Feed the Deed

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Feed The Deed, also known as #FeedtheDeed, is a social media pay-it-forward initiative that started in February 2014. Participants film themselves performing a creative random act of kindness, then nominate friends and family to continue on the chain. The participant usually uploads a video or pictures of the kind act to Facebook, then will tag four or five friends in the post. The nominated person is generally told to complete the task within 24 hours.[1]

Since this initiative was started, over 10,000 #FeedtheDeed posts have been uploaded to various forms of social media.[2] The trend is most popular in Canada, United States, United Kingdom, Australia, and Mexico, but has since spread to over 30 countries.[2] The act of kindness can be anything – from donating food and clothes to the homeless, to giving blood.[3]

History[edit]

Feed The Deed originated as a response to the Neknominate drinking game, in which participants film themselves drinking alcohol then nominate friends to do the same.[1]

Josh Stern, a medical student at the University of Ottawa, posted his original #FeedtheDeed video to his Facebook page. He was then contacted by his friend Russell Citron, who is president and founder of the non-profit organization Kindness Counts.[4] The two decided to collaborate on the project by taking Stern's #FeedtheDeed moniker and running it through Citron's organization Kindness Counts.[1]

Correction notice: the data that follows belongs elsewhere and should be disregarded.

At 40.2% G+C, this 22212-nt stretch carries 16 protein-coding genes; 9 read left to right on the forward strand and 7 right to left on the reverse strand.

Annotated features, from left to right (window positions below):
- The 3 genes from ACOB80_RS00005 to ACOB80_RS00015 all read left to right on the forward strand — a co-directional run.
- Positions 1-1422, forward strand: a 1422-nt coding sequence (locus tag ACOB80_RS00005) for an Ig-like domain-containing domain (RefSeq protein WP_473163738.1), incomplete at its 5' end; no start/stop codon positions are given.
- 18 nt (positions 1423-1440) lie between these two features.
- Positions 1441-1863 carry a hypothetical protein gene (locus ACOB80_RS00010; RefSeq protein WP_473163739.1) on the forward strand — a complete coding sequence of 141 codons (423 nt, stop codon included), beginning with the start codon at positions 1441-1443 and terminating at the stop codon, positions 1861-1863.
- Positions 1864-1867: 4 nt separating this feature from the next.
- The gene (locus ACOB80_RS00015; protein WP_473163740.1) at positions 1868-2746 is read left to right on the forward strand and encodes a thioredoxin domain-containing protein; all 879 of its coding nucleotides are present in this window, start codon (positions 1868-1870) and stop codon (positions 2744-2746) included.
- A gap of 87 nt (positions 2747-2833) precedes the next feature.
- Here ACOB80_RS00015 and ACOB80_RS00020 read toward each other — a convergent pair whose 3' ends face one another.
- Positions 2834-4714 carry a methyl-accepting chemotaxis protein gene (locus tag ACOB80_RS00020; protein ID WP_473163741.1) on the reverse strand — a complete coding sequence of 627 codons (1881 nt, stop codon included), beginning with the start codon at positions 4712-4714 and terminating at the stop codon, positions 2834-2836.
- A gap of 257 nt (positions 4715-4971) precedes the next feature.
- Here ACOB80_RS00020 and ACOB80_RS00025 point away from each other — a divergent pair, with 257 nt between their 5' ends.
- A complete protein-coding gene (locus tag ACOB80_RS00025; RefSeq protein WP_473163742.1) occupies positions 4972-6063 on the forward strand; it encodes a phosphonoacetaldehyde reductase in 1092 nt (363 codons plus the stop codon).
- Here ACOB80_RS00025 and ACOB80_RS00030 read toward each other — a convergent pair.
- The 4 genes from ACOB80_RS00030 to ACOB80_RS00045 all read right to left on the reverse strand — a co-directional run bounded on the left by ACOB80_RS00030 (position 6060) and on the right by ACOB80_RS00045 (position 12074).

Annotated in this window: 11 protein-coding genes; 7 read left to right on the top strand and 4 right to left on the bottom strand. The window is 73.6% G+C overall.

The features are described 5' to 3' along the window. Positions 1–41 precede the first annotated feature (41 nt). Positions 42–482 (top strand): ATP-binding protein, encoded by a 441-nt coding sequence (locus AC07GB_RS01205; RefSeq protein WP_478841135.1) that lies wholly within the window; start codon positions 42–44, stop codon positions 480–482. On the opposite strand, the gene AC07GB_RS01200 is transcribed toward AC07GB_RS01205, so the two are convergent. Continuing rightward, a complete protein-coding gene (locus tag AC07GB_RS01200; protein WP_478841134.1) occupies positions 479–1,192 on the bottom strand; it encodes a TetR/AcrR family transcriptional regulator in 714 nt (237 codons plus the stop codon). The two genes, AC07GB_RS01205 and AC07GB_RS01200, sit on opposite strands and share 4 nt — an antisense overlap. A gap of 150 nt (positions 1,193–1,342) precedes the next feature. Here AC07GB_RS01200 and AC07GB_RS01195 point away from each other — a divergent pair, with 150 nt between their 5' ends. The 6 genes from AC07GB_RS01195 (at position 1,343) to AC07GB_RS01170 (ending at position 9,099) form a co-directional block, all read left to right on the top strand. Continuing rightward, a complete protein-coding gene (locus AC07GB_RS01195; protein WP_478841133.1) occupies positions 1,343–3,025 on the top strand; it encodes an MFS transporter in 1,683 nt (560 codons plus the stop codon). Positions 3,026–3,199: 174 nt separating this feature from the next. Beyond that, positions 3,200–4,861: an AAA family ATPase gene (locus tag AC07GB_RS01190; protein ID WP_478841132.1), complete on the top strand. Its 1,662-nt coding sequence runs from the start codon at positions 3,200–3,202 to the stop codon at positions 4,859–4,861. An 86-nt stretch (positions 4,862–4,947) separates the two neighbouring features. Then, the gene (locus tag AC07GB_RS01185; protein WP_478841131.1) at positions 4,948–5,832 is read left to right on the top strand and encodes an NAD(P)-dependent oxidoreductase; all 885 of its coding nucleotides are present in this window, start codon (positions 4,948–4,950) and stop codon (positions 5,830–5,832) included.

Stern says that the inspiration for #FeedtheDeed came from a YouTube video in which Brent Lindeque decided to use his neknomination to give food to a homeless man instead of drinking alcohol.[5] Lindeque is currently running a similar campaign in South Africa called #ChangeOneThing.[6]

Feed the Deed has been run through the "Kindness Counts" Facebook page.[7]

See also[edit]

References[edit]

  1. ^ a b c "Online drinking game sparks kindness challenge | Toronto & GTA | News". Toronto Sun. 2014-02-06. Retrieved 2014-04-18. 
  2. ^ a b Megan Griffo. "5 Priceless Ways These People Made Someone Else's Day Just A Little Bit Brighter". Huffingtonpost.com. Retrieved 2014-04-18. 
  3. ^ "Feed the Deed fuels positivity on Canadian university campuses". Montrealgazette.com. 2014-02-19. Retrieved 2014-04-18. 
  4. ^ "Spread kindness, not drunken recklessness | The Canadian Jewish News". Cjnews.com. 2014-02-18. Retrieved 2014-04-18. 
  5. ^ "Alcohol-Fuelled Neknominations Replaced by Feed The Deed Kindness | Samaritanmag.com - The Anti-Tabloid". Samaritanmag.com. 2014-02-18. Retrieved 2014-04-18. 
  6. ^ "Fanshawe Student Union > Interrobang". Fsu.ca. Retrieved 2014-04-18. 
  7. ^ March, Wednesday (2014-03-12). "Goodness goes viral | uOttawa Gazette – Keeping our campus community informed". Gazette.uottawa.ca. Retrieved 2014-04-18. 

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